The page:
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3-Dimensional nature-based therapeutics in pediatric patients with total pancreatectomy and isletauto-transplant
Children using a virtual reality device for nature-based therapy after extensive surgical procedures reported a decrease in pain, anxiety, and nausea
The use of Virtual Reality (VR) for pain and anxiety relief has proven effective in a variety of therapeutic settings. Reports of its use in pediatric intensive care, however, are scant. This proof of concept study aimed to demonstrate that the use of 3-D Nature-Based Therapy (NBT) glasses would be effective in reducing pain, nausea, and anxiety in children and adolescents undergoing Total Pancreatectomy Islet Auto-Transplant (TPIAT).
Six pediatric patients (ages 8–18) scheduled to receive TPIAT were recruited for this study. Four of the six used nature-based VR glasses during their medical procedures and related therapy. Of the other two, one chose to use other means of distraction and one chose not to use the device because of nausea-related concerns. All six of the pediatric patients completed pain, nausea, and anxiety scales before and after 11 medical encounters. The total duration of nature-based VR use was recorded in nine of the eleven instances. The average time of use was 25.6 minutes; the range 9–90 minutes. The participants also completed interviews three times during the course of the study: at the beginning, when released from the ICU, and at hospital discharge.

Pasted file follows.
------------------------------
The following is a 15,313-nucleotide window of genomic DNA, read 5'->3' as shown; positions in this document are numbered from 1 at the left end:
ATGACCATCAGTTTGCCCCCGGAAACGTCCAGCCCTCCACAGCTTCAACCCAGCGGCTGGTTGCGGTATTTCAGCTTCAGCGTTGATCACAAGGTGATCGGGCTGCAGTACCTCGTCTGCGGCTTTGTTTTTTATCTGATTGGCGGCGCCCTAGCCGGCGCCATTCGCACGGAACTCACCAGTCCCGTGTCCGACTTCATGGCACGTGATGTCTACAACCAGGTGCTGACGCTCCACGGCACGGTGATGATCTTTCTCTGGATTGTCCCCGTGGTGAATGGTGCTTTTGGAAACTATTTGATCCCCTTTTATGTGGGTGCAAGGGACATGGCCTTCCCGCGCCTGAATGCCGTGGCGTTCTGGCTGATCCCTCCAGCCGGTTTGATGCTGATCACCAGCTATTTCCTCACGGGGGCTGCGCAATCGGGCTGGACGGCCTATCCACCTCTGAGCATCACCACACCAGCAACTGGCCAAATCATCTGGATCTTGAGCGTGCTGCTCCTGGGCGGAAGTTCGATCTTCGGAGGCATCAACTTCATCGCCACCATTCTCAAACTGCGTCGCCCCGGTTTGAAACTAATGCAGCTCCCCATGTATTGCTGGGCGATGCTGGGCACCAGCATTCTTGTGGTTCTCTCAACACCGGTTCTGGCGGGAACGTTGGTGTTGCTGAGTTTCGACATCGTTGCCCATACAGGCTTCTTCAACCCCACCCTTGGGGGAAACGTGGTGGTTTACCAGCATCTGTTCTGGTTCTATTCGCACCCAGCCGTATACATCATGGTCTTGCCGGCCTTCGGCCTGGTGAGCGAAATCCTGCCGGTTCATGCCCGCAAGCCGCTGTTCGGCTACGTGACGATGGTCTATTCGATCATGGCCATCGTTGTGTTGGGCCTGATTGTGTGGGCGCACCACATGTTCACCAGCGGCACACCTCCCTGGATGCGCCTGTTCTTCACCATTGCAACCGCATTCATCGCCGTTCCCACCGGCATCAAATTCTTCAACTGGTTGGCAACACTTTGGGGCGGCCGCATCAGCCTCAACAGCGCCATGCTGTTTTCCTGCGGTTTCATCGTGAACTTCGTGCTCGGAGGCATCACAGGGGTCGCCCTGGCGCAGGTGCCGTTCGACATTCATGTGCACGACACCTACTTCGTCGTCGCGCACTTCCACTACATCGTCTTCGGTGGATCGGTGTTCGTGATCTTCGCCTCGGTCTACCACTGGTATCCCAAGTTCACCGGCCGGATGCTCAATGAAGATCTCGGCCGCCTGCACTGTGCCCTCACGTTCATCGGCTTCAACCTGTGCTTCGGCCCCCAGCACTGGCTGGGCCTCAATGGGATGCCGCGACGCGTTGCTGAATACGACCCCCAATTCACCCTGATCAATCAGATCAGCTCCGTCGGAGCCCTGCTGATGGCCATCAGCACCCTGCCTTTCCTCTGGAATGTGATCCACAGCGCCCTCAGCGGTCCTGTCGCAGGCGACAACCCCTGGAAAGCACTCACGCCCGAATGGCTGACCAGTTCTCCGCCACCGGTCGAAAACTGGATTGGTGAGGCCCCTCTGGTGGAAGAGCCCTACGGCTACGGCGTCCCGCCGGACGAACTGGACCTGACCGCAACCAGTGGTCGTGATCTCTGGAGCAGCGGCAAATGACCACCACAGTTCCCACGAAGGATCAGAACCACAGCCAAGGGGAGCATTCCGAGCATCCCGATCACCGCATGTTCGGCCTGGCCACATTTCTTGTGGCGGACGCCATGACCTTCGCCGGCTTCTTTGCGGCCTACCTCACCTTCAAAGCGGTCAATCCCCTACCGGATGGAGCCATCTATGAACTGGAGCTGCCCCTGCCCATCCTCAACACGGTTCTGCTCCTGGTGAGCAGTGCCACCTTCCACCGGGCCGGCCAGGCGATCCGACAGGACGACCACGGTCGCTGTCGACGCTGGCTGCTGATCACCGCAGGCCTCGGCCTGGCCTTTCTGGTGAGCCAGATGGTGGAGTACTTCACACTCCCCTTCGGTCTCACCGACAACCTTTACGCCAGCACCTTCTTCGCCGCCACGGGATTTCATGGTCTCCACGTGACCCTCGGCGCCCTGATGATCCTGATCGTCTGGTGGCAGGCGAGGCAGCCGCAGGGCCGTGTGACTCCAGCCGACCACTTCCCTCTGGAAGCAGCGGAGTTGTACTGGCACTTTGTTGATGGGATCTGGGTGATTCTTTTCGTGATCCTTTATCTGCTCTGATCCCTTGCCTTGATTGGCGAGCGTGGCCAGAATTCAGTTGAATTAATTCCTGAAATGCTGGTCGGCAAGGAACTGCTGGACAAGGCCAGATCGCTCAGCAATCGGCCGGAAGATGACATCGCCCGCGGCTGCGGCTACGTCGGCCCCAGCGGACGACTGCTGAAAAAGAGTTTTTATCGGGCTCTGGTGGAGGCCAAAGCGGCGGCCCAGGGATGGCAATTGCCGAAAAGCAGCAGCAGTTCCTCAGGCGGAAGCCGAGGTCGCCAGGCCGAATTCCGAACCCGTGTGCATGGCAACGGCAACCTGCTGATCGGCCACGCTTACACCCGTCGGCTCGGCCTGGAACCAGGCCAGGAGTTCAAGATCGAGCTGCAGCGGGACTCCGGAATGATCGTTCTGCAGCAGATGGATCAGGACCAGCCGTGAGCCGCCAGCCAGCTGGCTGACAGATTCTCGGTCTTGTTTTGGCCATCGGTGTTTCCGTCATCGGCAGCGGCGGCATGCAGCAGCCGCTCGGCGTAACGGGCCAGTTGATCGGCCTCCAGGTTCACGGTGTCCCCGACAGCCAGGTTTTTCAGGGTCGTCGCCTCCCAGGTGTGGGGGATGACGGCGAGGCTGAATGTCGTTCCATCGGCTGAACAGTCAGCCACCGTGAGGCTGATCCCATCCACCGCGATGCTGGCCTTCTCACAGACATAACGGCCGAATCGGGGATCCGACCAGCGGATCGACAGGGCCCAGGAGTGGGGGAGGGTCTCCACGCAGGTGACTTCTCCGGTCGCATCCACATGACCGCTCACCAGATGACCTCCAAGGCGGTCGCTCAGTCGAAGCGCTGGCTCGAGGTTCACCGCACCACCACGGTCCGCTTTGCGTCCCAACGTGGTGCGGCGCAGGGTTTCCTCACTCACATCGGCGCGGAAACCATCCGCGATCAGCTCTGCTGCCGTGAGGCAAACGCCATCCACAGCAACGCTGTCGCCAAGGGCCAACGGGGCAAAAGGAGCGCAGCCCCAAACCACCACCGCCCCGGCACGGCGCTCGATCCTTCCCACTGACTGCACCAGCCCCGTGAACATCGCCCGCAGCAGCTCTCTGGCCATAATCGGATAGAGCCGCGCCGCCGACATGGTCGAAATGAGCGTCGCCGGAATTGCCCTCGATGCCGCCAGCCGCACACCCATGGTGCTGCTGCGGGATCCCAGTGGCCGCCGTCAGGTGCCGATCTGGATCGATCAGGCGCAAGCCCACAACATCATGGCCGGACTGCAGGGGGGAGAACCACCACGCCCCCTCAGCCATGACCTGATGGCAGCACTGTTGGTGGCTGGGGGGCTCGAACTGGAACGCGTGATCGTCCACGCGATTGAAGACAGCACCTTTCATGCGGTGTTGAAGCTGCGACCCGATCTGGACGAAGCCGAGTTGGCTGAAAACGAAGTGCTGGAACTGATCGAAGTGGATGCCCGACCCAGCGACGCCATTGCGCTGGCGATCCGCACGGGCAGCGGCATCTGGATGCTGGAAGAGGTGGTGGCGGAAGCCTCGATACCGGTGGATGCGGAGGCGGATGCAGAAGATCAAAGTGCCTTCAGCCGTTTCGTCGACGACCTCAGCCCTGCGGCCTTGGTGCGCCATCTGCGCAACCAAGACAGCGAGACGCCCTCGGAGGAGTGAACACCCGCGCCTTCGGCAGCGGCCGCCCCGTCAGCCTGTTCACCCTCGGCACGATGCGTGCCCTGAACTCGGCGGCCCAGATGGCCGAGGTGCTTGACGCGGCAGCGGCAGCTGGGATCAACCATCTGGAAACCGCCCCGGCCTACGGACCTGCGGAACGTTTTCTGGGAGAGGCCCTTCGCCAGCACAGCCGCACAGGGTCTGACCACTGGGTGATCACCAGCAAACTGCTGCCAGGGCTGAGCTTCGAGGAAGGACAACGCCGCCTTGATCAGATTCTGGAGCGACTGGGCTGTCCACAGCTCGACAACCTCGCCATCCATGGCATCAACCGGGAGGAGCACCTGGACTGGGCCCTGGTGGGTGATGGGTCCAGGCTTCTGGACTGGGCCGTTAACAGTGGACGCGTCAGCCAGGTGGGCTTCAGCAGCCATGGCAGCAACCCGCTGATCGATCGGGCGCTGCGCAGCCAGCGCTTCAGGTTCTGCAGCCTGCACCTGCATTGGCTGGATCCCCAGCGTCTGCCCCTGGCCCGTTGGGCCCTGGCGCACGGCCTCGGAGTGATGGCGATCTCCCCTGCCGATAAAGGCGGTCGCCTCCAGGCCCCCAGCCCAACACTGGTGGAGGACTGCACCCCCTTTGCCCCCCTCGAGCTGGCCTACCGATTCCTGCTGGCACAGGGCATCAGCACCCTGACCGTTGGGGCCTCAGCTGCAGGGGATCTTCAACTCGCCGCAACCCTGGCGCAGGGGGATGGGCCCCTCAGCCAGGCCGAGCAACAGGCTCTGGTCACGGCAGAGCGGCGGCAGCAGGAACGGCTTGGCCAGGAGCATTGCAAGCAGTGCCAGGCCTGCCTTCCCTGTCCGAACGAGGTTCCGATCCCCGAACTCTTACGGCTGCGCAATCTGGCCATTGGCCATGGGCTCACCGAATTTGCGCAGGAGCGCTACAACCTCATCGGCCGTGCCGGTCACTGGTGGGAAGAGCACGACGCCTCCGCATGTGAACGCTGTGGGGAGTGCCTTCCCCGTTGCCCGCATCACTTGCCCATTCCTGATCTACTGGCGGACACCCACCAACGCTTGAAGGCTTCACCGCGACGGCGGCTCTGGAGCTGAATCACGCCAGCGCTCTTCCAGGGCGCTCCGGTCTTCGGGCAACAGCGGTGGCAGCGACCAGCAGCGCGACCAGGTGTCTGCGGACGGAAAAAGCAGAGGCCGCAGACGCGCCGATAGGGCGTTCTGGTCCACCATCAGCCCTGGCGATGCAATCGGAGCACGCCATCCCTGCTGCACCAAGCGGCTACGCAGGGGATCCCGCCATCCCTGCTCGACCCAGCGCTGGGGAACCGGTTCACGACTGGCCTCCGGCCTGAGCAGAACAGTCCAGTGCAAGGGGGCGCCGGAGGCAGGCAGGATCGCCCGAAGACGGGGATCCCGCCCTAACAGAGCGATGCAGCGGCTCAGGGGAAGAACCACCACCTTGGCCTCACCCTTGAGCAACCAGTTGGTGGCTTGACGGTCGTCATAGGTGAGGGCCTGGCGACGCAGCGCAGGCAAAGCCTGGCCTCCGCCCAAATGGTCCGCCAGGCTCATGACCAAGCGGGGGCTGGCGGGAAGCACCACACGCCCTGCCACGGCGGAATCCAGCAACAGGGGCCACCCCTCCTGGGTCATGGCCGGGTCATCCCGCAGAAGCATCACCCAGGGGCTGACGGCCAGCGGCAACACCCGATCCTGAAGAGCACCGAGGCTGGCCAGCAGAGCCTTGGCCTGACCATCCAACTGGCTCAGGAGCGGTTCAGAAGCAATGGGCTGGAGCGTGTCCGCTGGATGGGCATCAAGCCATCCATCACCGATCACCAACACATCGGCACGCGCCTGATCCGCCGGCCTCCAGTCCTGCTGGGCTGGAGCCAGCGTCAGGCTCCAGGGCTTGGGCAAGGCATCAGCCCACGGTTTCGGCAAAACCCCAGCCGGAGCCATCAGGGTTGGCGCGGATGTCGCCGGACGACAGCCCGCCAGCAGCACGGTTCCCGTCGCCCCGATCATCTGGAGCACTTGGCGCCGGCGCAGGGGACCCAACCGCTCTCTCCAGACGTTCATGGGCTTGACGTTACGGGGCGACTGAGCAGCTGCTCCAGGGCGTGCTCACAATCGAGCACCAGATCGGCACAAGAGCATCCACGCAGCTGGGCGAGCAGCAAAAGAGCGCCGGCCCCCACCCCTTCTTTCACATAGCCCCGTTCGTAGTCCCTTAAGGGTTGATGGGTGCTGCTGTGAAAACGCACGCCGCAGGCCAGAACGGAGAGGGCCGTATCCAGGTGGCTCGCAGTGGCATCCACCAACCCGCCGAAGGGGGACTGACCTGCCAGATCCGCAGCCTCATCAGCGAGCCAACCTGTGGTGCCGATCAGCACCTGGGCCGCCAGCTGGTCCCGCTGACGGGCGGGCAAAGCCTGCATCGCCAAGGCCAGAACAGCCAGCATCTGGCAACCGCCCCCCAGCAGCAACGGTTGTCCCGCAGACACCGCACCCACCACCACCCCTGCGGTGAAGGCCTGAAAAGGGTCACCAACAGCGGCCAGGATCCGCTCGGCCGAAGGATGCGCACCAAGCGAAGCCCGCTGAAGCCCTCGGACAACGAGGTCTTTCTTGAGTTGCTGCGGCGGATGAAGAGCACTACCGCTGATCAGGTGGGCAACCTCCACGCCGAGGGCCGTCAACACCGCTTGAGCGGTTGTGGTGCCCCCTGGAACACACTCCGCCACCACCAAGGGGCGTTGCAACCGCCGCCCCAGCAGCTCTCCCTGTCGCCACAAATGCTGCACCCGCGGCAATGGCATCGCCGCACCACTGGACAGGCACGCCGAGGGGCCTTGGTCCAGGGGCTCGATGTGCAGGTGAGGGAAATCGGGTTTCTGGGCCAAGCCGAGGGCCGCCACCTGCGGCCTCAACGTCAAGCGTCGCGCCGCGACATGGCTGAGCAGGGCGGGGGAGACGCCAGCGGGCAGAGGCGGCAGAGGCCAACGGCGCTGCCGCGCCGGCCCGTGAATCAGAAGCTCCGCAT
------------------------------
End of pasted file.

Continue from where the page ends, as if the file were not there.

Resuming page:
Assessment results showed a net decrease in symptom scores for pain, anxiety, and nausea after use of the nature-based VR glasses. All the patients using the glasses found the experience to be “enjoyable” and “helpful”. They indicated that they either “would” or “might use” the glasses again, and “would recommend it to others”.
Children participating in this study were able to use VR technology for nature-based therapy after extensive surgical procedures. Quantitative assessment results indicated overall improvement in symptom management, including a decrease in pain, anxiety, and nausea. While this study included only pediatric TPIAT patients, the researchers suggest that the results would be translatable to other types of postoperative patients. They recommend further research on the use of nature-based VR therapy with the pediatric population in a variety of settings.